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experiments surface quality

Far far away….

A beautiful galaxy appeared in the slip bucket lid!!!

blue slip bucket lid looking like a constellation of stars

 

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artist garden sculpture Outside surface quality

Ancient oak slab

a weathered and textured oak slab at eastnor pottery herefordshire

This gnarly ‘ol slab of oak has been gently decaying in the Pottery garden for the last 10 years or so.

It was initially used to display several of my discovery pots – lidded, thrown cylinders containing fresh clay and a note encouraging the ‘discoverer’ to make something and leave it in the pot. Little creativity traps! A few days later, I collected the models, took them back to the Pottery, fired them and exhibited the results online.

The elements and time have worked their magic on the wood and I adore the range of texture and colour of the decomposing timber.

a weathered and textured oak slab at eastnor pottery herefordshirea weathered and textured oak slab at eastnor pottery herefordshirea weathered and textured oak slab at eastnor pottery herefordshirea weathered and textured oak slab at eastnor pottery herefordshire

 

 

Categories
experiments surface quality

Thorny Charcoal

thorny charcoal sticks created by burning pruned rose bushes by herefordshire artist jon williams

These thorny sticks of charcoal are an inspiring bi-product of recent smoke firing and sagger experiments.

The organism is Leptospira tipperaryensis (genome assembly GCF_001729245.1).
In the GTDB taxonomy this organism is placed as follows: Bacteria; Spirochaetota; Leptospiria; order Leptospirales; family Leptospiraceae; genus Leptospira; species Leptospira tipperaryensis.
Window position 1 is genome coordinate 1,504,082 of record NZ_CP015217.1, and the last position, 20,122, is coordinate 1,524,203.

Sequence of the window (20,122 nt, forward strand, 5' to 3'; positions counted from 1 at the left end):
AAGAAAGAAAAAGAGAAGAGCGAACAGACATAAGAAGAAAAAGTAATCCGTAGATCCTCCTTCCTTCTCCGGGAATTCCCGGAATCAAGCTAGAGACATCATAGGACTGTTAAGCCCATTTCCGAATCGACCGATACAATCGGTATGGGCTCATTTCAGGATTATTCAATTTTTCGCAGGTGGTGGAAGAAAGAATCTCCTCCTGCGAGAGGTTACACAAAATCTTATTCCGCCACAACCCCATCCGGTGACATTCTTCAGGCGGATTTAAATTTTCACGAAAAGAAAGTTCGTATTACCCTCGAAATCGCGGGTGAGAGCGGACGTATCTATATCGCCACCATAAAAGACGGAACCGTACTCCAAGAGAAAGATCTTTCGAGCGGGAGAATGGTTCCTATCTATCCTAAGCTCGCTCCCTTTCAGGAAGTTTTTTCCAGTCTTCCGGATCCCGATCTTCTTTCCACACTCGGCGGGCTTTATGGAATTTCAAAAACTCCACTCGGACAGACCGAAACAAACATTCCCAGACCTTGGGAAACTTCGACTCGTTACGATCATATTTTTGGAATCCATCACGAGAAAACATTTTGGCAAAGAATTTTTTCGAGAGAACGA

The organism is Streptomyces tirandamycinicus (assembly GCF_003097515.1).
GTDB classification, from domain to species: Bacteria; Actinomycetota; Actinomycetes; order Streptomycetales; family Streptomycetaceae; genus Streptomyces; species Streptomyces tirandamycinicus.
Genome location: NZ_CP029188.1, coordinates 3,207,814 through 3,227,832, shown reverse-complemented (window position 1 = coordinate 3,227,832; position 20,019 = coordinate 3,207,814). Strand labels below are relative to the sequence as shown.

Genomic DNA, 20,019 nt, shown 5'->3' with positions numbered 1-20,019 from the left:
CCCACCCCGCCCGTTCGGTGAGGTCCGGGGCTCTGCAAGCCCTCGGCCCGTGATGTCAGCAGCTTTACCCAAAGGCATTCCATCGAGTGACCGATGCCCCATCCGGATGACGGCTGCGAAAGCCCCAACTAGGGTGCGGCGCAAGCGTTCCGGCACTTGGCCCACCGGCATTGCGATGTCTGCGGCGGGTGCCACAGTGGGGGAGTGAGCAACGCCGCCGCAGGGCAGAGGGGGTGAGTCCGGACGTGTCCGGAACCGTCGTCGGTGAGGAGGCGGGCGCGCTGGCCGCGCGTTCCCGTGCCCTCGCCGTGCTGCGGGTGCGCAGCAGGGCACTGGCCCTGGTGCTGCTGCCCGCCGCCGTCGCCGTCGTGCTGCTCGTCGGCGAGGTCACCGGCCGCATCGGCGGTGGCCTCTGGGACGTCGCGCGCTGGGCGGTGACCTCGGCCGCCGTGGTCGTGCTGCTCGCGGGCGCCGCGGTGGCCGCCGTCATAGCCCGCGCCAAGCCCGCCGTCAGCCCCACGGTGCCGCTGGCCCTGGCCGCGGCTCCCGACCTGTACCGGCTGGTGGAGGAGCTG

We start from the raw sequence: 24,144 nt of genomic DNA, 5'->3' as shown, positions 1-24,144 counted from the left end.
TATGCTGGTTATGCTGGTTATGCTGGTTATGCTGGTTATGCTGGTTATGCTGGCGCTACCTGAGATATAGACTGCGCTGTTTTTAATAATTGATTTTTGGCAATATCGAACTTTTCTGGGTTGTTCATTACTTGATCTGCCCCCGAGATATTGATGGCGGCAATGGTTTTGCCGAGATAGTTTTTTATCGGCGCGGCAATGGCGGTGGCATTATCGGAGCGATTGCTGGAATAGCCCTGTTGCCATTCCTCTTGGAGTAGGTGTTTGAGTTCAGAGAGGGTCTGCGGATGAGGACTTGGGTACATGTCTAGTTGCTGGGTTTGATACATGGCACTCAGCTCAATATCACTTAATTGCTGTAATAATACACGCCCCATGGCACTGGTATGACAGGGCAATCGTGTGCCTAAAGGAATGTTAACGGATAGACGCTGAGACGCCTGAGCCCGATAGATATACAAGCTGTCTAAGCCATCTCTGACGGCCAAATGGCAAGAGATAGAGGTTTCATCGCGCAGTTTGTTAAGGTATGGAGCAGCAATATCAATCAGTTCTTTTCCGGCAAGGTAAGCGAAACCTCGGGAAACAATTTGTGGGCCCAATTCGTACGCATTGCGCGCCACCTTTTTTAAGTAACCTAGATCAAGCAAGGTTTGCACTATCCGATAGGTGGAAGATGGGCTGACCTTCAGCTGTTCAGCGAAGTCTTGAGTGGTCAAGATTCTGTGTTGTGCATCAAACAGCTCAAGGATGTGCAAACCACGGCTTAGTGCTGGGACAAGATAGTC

They originated as garden waste, pruned from my father in law’s rose bush and contributed to the marks and effects on this little pot.

I’m marveling at the texture and shape of the charred, blackened twigs and excited by the possibilities of using them in my work.

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experiments garden sculpture Interactive art Outside surface quality work in progress

Snail pace!

Taking time to appreciate the subtle effects of layering and wiping away slip decoration…. 

detail of rocking snail ceramic sculpture by jon williams the flying potter from herefordshire

At the moment, these snail sculptures are at the leather hard stage (my favorite!) and still have to dry for a couple of weeks before going in the kiln.

close up of a rocking ceramic snail by jon williams the flying potter

Once they’ve been fired, the snails are to be exhibited at several garden sculpture exhibitions later this year.

As with a lot of my work, these pieces have an interactive element. Visitors will be able to gently rock the snails back and forth to create rhythmic sounds.